The world is increasing divided among various sects, each claiming to be the righteous one. The Christians identify themselves as Catholics, Protestants, Progressive or Liberal, and further are divided into various churches such as Episcopalians, Methodists, Lutherans, Eastern Orthodox and so on, each claiming to be the true followers of Jesus. Which then bags a similar question I asked of Muslims on my last post: Was Jesus a Catholic, a Protestant, both or neither?
Muslims tend to identify themselves as Shias and Sunnis and yet both claim to be the follower of Prophet Muhammad. My last post asked whether Prophet Muhammad was a Sunni, a Shia, neither or both?
Many of us are engaged actively, and appropriately, in interfaith dialogue. The interfaith workers are passionately involved in promoting peace and harmony among various faith traditions. But what about intra-faith dialogue? Are we equally passionate about promoting peace, understanding and harmony within our “own” religious traditions?
I will not go into an esoteric discussion of the origins of the Catholic Church or the Protestant movement; like I did not go into a similar discussions about the Shias and the Sunnis split but would like to point out that the Catholic Church is the largest in the world with an estimated 1.3 billion adherents, whereas Protestants are the second largest group of about 900 million that includes the Baptists, Lutherans and the Presbyterians. They resisted the Roman Catholic Church and base their faith on five Solae – a set of basic principles, which includes Sola Scriptura, essentially stating that the Bible explains itself (in much the same way as the Quranists among the Muslims do).
Sunni generally refers to the ones following the Sunnah (tradition) of Prophet Muhammad. Shia literally means ‘adherent’ or ‘follower’ and refers to the follower of Ali, Prophet Muhammad’s son-in-law and cousin. The term “Shian-e-Ali” has come to be associated with the “lovers of Ali”. Traditionally, Sunnis, the largest sect in Islam, refers to those who recognize Abu Bakr as the Caliph after Prophet Muhammad, whereas the Shias believe that Prophet Muhammad in his lifetime had appointed Ali his successor (Wali) on his return from the last Hajj at the pond of Ghadeer.
1400 years later, we are deeply divided as an Ummah on this issue, to the extent that we often consider ourselves Sunni or Shia first and foremost.
Similarly, 2000 years after the Christ, my Christian cousins seem to be divided and often consider themselves as Methodists, Lutherans, Episcopalians, Presbyterians, Roman Catholics and Eastern orthodox first and foremost.
Are these bonds (believing in God and loving Prophet Muhammad and loving Jesus) not strong enough to bring us together? Many of us would rather not talk about intra-faith dialogue because it is a “sensitive” subject, as if not talking about it would solve the problem. The Qur’an points out we were created “different” so that we may get to know each other, and that we started to “differ” and get divided instead, often judging each other along the way.
O mankind! We created you from a single (pair) of a male and a female, and made you into nations and tribes, that you may get to know each other (not that you may despise (each other). Verily the noblest of you, in the sight of God, is the best in conduct. Verily Allah God is All-Knowing, Aware. 49:13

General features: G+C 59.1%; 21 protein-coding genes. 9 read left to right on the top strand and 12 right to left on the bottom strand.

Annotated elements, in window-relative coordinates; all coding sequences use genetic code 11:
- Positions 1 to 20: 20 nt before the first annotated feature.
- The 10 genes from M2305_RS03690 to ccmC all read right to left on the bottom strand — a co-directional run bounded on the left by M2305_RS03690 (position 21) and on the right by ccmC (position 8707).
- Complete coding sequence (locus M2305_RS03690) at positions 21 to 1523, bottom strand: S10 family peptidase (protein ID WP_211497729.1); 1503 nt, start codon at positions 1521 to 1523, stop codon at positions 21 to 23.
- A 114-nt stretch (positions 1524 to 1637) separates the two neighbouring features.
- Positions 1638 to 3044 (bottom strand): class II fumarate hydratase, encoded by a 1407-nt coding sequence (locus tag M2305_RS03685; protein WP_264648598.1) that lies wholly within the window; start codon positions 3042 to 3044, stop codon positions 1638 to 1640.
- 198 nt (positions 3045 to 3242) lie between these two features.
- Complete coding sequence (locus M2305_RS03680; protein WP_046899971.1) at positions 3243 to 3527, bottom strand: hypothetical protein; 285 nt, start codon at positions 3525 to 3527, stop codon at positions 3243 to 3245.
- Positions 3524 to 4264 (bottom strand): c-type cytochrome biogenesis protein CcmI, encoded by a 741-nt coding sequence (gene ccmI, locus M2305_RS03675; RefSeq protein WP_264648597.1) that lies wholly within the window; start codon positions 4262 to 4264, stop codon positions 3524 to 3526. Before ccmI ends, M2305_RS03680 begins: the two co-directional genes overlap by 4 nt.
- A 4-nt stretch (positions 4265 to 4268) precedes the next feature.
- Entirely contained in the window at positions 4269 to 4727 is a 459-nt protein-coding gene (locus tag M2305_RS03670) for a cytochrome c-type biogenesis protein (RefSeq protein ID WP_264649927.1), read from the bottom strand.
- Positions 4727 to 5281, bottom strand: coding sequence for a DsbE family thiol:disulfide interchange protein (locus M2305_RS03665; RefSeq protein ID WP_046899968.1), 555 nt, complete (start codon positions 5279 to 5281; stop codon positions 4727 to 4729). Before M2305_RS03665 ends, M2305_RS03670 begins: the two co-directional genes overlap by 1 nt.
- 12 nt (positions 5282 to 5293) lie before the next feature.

Mankind was one single nation, and God sent Messengers with glad tidings and warnings; and with them He sent the Book in truth, to judge between people in matters wherein they differed; but the People of the Book, after the clear Signs came to them, did not differ among themselves, except through selfish contumacy. God by His Grace Guided the believers to the Truth, concerning that wherein they differed. For God guided whom He will to a path that is straight. 2:213
And in whatever thing you differ in, the judgment thereof is (in) God’s (hand); that is God, my Lord, on Him do I rely and to Him do I turn time after time. 42:10
Verily! Your Lord will judge between them on the Day of Resurrection concerning that wherein they used to differ. 32:25
Jesus asked his followers not to judge others. During the Sermon on the Mount, he mentioned the qualities of those who will enter the Heaven, rather than prophesizing any particular group or a church.
“Do not judge others, and you will not be judged”… Matthew 7:1
“Not everyone who calls out to me, ‘Lord! Lord!’ will enter the Kingdom of Heaven. Only those who actually do the will of my Father in heaven will enter. On judgment Day many will say to me, ‘Lord! Lord! We prophesied in your name and cast out demons in your name and performed many miracles in your name.’ But I will reply, ‘I never knew you. Get away from me, you who break God’s laws.’ Matthew 7:21-23
I am going to insert my “Muslimness” here and point out that the Muslims believe the “Father” is a metaphor and symbolic for the God Almighty and that the “Lord” was likely used for “master” as in someone who commands utmost respect.
The question we have to ask ourselves is if we consider ourselves a Shia or a Sunni first and foremost, or Catholic and a protestant first and foremost?
You have heard ‘What would Jesus do?’
To that I may add: “What would Jesus call himself?” If you think he won’t call himself neither Catholic, nor Protestant, then should you?
Similarly, what would Muhammad call himself? If you think he won’t call himself Sunni or Shia, then why would you?